Eligibility guidelines for the Medicare hospice benefit require that patients with dementia have an expected survival of less than 6 months, as assessed by their reaching stage 7c on the Functional Assessment Staging tool (a scale ranging from stage 1 to stage 7f, with stage 7f indicating the most severe dementia) and having had one of six specified complications in the past year. However, these eligibility guidelines do not accurately predict survival. Although hospice enrollment of patients with dementia has increased over past decade, many barriers to accessing hospice care persist, particularly the requirement of having a life expectancy of less than 6 months. Given the challenge of predicting life expectancy among patients with advanced dementia, access to palliative care should be determined on the basis of a desire for comfort care, rather than the prognostic estimates.

Table 1. Hospice Guidelines for Estimating Survival of Less Than 6 Months in a Patient with Dementia.

Morning Report Questions

Q: What are some of the concerns regarding current management of patients with advanced dementia, especially when comfort is the goal of treatment?

A: Infections are very common in patients with advanced dementia. The Study of Pathogen Resistance and Exposure to Antimicrobials in Dementia (SPREAD), which prospectively followed 362 nursing home residents with advanced dementia, showed that in a 12-month period, two thirds were suspected to have infections, most commonly of the urinary or respiratory tract. In SPREAD, 75% of suspected infections were treated with antimicrobials, but less than half of all treated infections and only 19% of treated urinary tract infections met minimal clinical criteria for the initiation of antimicrobials. An estimated 75% of hospitalizations may be medically unnecessary or are discordant with the patients’ preferences and are thus avoidable. The goal of care for most patients is comfort, and hospitalization seldom promotes that goal, except in rare cases, such as in the treatment of hip fractures and when palliative care is unavailable. Daily medications should align with the goals of care, and drugs of questionable benefit should be discontinued. In 2008, an expert panel declared that the use of certain medications is inappropriate (i.e., not clinically beneficial) in patients with advanced dementia for whom comfort is the goal. Cross-sectional analyses of a nationwide pharmacy database showed that 54% of nursing home residents with advanced dementia were prescribed at least one of those medications. Of all the inappropriate medications prescribed, the most common were cholinesterase inhibitors (36%), memantine (25%), and statins (22%). Medications with questionable benefits accounted for 35% of the mean 90-day medication expenditures for the nursing home residents with advanced dementia to whom they were prescribed.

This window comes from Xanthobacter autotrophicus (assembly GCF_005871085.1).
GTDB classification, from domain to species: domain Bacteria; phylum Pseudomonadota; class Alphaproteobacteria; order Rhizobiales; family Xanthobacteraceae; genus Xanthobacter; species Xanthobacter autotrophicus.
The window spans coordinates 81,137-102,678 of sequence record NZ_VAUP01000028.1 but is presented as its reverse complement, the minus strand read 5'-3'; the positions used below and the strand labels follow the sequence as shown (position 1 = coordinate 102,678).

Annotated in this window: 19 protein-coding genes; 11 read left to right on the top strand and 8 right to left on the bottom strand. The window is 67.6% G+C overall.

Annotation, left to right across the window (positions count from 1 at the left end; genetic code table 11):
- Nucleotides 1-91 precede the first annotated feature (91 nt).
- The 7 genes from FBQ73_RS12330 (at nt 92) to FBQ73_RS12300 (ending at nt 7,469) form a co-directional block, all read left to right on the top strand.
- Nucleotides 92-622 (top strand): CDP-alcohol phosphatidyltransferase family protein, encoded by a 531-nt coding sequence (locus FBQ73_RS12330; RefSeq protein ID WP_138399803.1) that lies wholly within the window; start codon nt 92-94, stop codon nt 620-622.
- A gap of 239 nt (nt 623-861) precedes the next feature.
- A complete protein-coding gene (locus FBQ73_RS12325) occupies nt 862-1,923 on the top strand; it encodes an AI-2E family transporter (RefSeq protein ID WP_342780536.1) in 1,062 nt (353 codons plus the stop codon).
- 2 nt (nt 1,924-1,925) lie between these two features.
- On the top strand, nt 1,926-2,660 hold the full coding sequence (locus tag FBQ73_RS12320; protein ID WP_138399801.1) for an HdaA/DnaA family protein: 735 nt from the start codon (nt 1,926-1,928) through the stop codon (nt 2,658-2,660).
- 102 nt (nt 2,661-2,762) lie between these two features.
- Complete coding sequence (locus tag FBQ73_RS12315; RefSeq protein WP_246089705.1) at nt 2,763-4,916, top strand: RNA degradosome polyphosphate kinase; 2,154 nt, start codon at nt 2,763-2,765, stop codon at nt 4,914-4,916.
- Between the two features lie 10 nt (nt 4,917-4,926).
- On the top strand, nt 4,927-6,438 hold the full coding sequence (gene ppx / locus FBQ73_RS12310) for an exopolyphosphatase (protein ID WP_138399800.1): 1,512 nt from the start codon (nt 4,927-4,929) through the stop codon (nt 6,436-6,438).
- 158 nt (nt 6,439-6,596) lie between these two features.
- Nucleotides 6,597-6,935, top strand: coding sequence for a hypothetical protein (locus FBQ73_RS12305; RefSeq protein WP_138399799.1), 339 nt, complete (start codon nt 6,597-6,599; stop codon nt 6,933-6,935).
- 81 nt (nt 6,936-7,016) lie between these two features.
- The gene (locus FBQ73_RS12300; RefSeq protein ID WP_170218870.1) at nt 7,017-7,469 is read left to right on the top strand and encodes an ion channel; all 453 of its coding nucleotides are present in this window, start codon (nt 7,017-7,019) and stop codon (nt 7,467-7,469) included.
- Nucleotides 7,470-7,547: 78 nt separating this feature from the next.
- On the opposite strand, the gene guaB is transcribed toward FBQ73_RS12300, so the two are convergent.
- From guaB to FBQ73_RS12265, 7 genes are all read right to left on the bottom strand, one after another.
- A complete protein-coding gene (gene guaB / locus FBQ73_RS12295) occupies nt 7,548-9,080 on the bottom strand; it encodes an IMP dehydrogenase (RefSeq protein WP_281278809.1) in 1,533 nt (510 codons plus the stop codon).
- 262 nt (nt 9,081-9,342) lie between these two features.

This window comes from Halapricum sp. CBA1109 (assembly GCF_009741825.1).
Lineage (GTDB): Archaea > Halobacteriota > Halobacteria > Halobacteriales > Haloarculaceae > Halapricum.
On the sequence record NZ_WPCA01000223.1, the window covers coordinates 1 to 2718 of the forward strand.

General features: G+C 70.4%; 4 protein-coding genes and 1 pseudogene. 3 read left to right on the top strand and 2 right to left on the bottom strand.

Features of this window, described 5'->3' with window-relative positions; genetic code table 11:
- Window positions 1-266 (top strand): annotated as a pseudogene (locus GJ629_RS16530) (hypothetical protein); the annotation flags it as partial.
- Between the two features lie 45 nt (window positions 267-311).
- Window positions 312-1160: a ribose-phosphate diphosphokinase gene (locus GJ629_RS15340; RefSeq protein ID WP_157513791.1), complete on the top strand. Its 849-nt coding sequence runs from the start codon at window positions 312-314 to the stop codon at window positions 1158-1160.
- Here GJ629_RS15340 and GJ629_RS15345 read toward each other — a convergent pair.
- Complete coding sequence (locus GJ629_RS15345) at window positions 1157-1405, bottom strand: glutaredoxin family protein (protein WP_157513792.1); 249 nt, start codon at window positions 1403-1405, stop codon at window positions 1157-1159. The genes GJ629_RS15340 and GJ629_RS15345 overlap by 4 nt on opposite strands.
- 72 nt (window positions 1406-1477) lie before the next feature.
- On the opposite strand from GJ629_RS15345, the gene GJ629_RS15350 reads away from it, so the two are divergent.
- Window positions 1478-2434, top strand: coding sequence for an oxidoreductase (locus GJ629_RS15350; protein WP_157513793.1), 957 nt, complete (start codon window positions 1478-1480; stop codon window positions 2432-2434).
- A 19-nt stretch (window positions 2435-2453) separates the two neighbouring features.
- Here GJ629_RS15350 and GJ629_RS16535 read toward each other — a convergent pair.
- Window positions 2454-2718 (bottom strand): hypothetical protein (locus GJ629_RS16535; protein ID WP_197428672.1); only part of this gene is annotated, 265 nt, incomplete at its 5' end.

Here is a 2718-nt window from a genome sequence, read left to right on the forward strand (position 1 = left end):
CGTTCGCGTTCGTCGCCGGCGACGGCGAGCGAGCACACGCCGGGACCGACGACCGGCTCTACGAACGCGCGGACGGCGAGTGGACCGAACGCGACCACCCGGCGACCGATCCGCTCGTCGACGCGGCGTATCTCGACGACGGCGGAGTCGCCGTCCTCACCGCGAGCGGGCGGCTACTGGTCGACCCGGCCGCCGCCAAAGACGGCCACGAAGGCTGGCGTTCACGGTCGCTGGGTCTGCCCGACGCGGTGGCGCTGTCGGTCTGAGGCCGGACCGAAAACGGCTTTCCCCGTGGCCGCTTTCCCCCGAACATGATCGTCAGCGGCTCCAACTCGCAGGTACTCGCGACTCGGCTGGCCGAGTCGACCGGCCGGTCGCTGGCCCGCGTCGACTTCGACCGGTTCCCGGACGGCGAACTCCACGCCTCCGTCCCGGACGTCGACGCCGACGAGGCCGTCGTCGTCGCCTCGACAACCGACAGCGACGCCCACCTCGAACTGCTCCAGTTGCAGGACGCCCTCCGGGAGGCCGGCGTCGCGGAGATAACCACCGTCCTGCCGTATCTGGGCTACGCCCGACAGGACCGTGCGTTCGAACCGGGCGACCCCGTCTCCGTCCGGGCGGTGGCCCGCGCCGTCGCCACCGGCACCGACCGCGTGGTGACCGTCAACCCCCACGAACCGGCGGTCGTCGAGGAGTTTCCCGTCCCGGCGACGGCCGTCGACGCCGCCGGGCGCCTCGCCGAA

Q: What is the recommended approach to the care of patients with advanced dementia?